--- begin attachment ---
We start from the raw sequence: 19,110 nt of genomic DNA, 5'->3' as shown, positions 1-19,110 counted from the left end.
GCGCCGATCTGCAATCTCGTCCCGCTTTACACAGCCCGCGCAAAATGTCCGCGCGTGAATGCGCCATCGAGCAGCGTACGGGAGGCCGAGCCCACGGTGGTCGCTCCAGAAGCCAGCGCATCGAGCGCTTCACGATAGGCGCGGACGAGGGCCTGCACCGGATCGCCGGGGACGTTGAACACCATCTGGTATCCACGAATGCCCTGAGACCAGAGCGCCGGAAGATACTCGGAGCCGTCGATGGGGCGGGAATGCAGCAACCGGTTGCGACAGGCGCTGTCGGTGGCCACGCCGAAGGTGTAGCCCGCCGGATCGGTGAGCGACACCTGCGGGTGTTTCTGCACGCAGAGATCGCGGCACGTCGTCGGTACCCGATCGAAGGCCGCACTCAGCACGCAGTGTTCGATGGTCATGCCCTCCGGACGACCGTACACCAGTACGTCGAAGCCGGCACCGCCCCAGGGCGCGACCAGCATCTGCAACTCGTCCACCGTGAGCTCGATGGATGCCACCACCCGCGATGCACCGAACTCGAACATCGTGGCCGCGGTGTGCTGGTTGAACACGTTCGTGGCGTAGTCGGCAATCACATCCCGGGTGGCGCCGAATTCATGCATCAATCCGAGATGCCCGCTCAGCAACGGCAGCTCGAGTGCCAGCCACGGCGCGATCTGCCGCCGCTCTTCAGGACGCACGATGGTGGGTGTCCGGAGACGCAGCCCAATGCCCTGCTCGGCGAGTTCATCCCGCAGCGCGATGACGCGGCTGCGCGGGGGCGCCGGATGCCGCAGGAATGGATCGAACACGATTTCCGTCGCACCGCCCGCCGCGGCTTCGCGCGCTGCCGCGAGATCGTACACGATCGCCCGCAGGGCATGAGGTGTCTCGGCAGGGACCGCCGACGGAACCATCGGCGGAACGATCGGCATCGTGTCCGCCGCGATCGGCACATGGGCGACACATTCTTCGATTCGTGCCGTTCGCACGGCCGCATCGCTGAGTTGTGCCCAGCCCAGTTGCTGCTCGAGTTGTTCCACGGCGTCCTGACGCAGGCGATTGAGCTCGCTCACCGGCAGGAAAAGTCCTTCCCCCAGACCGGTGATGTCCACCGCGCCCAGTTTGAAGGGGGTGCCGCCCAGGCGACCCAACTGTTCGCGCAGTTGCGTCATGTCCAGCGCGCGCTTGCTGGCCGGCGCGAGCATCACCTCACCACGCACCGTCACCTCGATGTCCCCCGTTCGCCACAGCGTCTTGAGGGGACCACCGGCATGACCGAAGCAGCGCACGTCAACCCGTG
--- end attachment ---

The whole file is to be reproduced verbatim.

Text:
We start from the raw sequence: 19,110 nt of genomic DNA, 5'->3' as shown, positions 1-19,110 counted from the left end.
GCGCCGATCTGCAATCTCGTCCCGCTTTACACAGCCCGCGCAAAATGTCCGCGCGTGAATGCGCCATCGAGCAGCGTACGGGAGGCCGAGCCCACGGTGGTCGCTCCAGAAGCCAGCGCATCGAGCGCTTCACGATAGGCGCGGACGAGGGCCTGCACCGGATCGCCGGGGACGTTGAACACCATCTGGTATCCACGAATGCCCTGAGACCAGAGCGCCGGAAGATACTCGGAGCCGTCGATGGGGCGGGAATGCAGCAACCGGTTGCGACAGGCGCTGTCGGTGGCCACGCCGAAGGTGTAGCCCGCCGGATCGGTGAGCGACACCTGCGGGTGTTTCTGCACGCAGAGATCGCGGCACGTCGTCGGTACCCGATCGAAGGCCGCACTCAGCACGCAGTGTTCGATGGTCATGCCCTCCGGACGACCGTACACCAGTACGTCGAAGCCGGCACCGCCCCAGGGCGCGACCAGCATCTGCAACTCGTCCACCGTGAGCTCGATGGATGCCACCACCCGCGATGCACCGAACTCGAACATCGTGGCCGCGGTGTGCTGGTTGAACACGTTCGTGGCGTAGTCGGCAATCACATCCCGGGTGGCGCCGAATTCATGCATCAATCCGAGATGCCCGCTCAGCAACGGCAGCTCGAGTGCCAGCCACGGCGCGATCTGCCGCCGCTCTTCAGGACGCACGATGGTGGGTGTCCGGAGACGCAGCCCAATGCCCTGCTCGGCGAGTTCATCCCGCAGCGCGATGACGCGGCTGCGCGGGGGCGCCGGATGCCGCAGGAATGGATCGAACACGATTTCCGTCGCACCGCCCGCCGCGGCTTCGCGCGCTGCCGCGAGATCGTACACGATCGCCCGCAGGGCATGAGGTGTCTCGGCAGGGACCGCCGACGGAACCATCGGCGGAACGATCGGCATCGTGTCCGCCGCGATCGGCACATGGGCGACACATTCTTCGATTCGTGCCGTTCGCACGGCCGCATCGCTGAGTTGTGCCCAGCCCAGTTGCTGCTCGAGTTGTTCCACGGCGTCCTGACGCAGGCGATTGAGCTCGCTCACCGGCAGGAAAAGTCCTTCCCCCAGACCGGTGATGTCCACCGCGCCCAGTTTGAAGGGGGTGCCGCCCAGGCGACCCAACTGTTCGCGCAGTTGCGTCATGTCCAGCGCGCGCTTGCTGGCCGGCGCGAGCATCACCTCACCACGCACCGTCACCTCGATGTCCCCCGTTCGCCACAGCGTCTTGAGGGGACCACCGGCATGACCGAAGCAGCGCACGTCAACCCGTG